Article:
Return to Work: Your Employee's Privacy Rights

Last Updated:
March 22, 2019
Ole Jensen
Time to Read:

Every employer in Canada has a duty to accommodate its employees. As the employer, it is your fundamental responsibility to provide a fair and safe workplace that allows for the success of all employees regardless of disability, medical condition, family or marital status, gender, race or origin, religion, age, sexual orientation, and/or addictions to drugs or alcohol.

This environment must be provided pro-actively and modified reactively up to the point of undue hardship.

In order for you to make an informed decision about accommodations for an injured or ill employee, you need to obtain sufficient information about the employee's condition while still protecting his or her privacy.

Obtaining Information

Privacy rights protect the employee from having to divulge the diagnosis of his or her disability or medical condition. However, as an employer, you do have the right to know the following information:

  1. How the condition will affect the employee's current job duties,
  2. How long the condition will affect the employee, and
  3. What specific modified duties the employee is capable of doing.

Scrivens can provide you with a form to send with the employee on each medical visit to assist in collecting this information.

Contacting Medical Professionals

If the employee does not provide you with enough information to make informed decisions about workplace accommodations, obtain the employee's consent to speak with his or her physician. It is the employee's responsibility to disclose the information you need and/or to put you in contact with medical staff for more details. If the employee refuses, the return to work process can be halted.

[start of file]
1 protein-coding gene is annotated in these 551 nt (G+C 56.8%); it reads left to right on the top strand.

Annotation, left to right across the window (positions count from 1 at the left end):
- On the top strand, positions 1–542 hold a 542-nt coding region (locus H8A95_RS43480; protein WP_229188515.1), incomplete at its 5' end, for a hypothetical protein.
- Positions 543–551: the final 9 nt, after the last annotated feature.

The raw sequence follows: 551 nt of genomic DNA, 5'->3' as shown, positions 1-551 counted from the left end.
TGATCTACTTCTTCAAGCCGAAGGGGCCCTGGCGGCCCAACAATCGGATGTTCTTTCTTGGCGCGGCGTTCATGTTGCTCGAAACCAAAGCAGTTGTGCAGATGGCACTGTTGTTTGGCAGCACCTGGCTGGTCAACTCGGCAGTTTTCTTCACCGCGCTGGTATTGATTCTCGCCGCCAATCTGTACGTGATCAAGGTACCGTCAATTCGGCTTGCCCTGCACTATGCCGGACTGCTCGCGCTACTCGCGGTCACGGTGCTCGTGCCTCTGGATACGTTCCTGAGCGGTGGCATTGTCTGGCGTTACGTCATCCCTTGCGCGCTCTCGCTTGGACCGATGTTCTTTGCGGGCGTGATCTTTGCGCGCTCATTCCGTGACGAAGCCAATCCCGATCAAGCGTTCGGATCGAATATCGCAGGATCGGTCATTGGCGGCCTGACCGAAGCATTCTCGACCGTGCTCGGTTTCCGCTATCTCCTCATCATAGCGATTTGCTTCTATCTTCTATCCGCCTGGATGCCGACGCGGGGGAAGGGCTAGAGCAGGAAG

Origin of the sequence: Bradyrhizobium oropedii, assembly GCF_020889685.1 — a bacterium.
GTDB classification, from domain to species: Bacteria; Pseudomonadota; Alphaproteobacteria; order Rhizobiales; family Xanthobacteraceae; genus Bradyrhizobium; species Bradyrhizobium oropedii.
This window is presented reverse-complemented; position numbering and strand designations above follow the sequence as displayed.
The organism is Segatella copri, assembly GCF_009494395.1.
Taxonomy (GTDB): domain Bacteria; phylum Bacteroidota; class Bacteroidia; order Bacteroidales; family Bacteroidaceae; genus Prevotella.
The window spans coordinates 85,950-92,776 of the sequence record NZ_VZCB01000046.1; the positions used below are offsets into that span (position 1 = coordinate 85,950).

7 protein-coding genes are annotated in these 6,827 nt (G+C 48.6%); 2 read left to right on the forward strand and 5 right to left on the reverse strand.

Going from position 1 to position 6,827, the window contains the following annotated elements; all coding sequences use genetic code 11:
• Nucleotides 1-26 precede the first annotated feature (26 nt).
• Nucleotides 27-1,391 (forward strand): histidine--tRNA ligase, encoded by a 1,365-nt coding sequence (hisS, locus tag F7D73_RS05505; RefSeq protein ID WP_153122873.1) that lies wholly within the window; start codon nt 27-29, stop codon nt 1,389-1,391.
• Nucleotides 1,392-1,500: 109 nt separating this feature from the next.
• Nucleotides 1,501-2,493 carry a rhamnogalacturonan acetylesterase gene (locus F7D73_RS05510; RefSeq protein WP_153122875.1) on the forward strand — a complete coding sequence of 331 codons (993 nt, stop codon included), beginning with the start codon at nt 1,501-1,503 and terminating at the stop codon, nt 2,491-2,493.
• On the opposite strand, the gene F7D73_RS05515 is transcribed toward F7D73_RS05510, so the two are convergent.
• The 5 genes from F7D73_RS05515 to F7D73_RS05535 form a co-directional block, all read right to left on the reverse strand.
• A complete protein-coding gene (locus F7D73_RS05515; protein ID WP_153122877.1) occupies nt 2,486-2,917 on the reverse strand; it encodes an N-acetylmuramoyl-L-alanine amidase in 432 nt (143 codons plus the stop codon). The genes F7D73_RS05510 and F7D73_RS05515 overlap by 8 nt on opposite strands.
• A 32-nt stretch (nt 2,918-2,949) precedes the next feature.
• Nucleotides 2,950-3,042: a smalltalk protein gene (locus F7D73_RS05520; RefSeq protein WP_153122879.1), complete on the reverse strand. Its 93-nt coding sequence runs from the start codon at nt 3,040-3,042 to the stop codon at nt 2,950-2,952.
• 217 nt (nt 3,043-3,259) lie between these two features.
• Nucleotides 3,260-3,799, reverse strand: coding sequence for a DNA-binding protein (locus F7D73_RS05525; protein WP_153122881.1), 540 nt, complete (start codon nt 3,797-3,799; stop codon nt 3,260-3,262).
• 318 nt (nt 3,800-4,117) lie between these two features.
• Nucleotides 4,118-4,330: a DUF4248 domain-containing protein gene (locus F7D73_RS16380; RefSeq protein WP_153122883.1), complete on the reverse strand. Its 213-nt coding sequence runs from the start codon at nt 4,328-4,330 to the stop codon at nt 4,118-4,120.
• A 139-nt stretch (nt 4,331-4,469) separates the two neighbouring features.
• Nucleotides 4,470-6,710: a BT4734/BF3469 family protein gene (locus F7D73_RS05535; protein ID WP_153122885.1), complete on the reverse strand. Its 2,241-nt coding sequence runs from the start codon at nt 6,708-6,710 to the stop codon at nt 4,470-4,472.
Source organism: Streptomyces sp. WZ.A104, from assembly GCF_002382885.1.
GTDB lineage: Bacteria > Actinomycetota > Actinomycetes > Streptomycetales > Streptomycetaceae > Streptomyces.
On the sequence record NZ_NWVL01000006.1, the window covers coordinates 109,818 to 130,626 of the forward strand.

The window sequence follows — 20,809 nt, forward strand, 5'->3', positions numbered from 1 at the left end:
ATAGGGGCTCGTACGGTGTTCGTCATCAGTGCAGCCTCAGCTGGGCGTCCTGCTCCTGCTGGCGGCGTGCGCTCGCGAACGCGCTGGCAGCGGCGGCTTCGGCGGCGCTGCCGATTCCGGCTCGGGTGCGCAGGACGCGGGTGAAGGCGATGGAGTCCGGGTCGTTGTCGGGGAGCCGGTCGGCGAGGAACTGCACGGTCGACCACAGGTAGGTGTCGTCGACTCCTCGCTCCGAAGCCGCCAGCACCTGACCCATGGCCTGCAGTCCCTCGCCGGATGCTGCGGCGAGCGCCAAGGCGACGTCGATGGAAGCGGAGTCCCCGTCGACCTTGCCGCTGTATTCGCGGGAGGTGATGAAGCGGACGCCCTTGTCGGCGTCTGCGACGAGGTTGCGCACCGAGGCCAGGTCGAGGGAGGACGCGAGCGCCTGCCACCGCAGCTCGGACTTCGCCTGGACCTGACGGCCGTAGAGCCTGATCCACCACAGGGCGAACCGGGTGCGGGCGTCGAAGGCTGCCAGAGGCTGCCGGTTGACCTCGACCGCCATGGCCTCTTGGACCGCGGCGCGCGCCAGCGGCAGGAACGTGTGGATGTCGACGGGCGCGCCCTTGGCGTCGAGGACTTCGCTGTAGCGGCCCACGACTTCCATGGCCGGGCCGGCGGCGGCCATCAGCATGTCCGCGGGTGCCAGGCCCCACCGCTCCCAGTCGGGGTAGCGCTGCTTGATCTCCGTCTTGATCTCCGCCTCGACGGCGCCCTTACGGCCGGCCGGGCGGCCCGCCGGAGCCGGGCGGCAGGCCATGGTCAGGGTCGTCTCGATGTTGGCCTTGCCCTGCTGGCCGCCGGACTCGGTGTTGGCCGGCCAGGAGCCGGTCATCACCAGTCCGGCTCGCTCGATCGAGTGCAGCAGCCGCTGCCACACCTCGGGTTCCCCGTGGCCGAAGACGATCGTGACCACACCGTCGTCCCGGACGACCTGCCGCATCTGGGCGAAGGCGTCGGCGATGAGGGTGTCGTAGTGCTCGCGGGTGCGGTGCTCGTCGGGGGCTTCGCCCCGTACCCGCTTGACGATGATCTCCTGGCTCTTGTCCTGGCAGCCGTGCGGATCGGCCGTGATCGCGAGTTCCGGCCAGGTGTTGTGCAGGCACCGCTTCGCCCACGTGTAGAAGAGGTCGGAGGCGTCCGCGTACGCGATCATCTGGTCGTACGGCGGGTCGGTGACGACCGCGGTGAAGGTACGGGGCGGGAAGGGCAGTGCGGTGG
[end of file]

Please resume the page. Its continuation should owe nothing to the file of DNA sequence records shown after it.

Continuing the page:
If you still feel that you need additional information after speaking with the medical professional, you may request that the employee visit a specialist.

Medical Examinations

In certain situations, you are allowed to ask an employee to undergo a medical examination. Generally this is done when an employee returns to work after a serious injury or illness, and there is a question about whether the employee will pose danger to him- or herself or others. It can also be done if more details are needed about an employee's specific capabilities and limitations.

Respecting Privacy

It is important that both you and your employees know information obtained about an injury or illness is only to be used to find proper accommodations for the injured employee's return to work. All medical information is to be kept completely confidential and only shared on a need-to-know basis.

For more information about Return to Work and Privacy, please contact Ole Jensen.